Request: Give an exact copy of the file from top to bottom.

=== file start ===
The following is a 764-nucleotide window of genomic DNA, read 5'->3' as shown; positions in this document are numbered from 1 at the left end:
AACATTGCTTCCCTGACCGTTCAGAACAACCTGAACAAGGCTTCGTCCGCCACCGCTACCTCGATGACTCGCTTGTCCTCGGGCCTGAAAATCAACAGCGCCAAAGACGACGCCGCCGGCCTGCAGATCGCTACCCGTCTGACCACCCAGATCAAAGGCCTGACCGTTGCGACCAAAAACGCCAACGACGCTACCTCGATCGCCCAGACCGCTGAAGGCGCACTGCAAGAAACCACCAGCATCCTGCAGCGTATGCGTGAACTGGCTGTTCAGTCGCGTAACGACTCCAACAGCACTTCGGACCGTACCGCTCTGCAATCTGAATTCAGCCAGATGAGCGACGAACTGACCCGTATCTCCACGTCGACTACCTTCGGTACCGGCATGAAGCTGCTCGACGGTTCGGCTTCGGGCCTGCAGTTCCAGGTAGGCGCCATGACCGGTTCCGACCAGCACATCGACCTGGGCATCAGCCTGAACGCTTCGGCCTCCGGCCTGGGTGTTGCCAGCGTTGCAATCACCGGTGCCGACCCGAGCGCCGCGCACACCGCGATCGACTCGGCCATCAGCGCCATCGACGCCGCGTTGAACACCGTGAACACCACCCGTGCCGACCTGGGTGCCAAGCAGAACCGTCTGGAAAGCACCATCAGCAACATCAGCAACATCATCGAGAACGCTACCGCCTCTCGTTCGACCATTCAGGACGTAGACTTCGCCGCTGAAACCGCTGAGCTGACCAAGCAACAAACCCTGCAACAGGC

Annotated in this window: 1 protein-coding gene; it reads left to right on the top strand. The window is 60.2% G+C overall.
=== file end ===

The following is a 764-nucleotide window of genomic DNA, read 5'->3' as shown; positions in this document are numbered from 1 at the left end:
AACATTGCTTCCCTGACCGTTCAGAACAACCTGAACAAGGCTTCGTCCGCCACCGCTACCTCGATGACTCGCTTGTCCTCGGGCCTGAAAATCAACAGCGCCAAAGACGACGCCGCCGGCCTGCAGATCGCTACCCGTCTGACCACCCAGATCAAAGGCCTGACCGTTGCGACCAAAAACGCCAACGACGCTACCTCGATCGCCCAGACCGCTGAAGGCGCACTGCAAGAAACCACCAGCATCCTGCAGCGTATGCGTGAACTGGCTGTTCAGTCGCGTAACGACTCCAACAGCACTTCGGACCGTACCGCTCTGCAATCTGAATTCAGCCAGATGAGCGACGAACTGACCCGTATCTCCACGTCGACTACCTTCGGTACCGGCATGAAGCTGCTCGACGGTTCGGCTTCGGGCCTGCAGTTCCAGGTAGGCGCCATGACCGGTTCCGACCAGCACATCGACCTGGGCATCAGCCTGAACGCTTCGGCCTCCGGCCTGGGTGTTGCCAGCGTTGCAATCACCGGTGCCGACCCGAGCGCCGCGCACACCGCGATCGACTCGGCCATCAGCGCCATCGACGCCGCGTTGAACACCGTGAACACCACCCGTGCCGACCTGGGTGCCAAGCAGAACCGTCTGGAAAGCACCATCAGCAACATCAGCAACATCATCGAGAACGCTACCGCCTCTCGTTCGACCATTCAGGACGTAGACTTCGCCGCTGAAACCGCTGAGCTGACCAAGCAACAAACCCTGCAACAGGC

Annotated in this window: 1 protein-coding gene; it reads left to right on the top strand. The window is 60.2% G+C overall.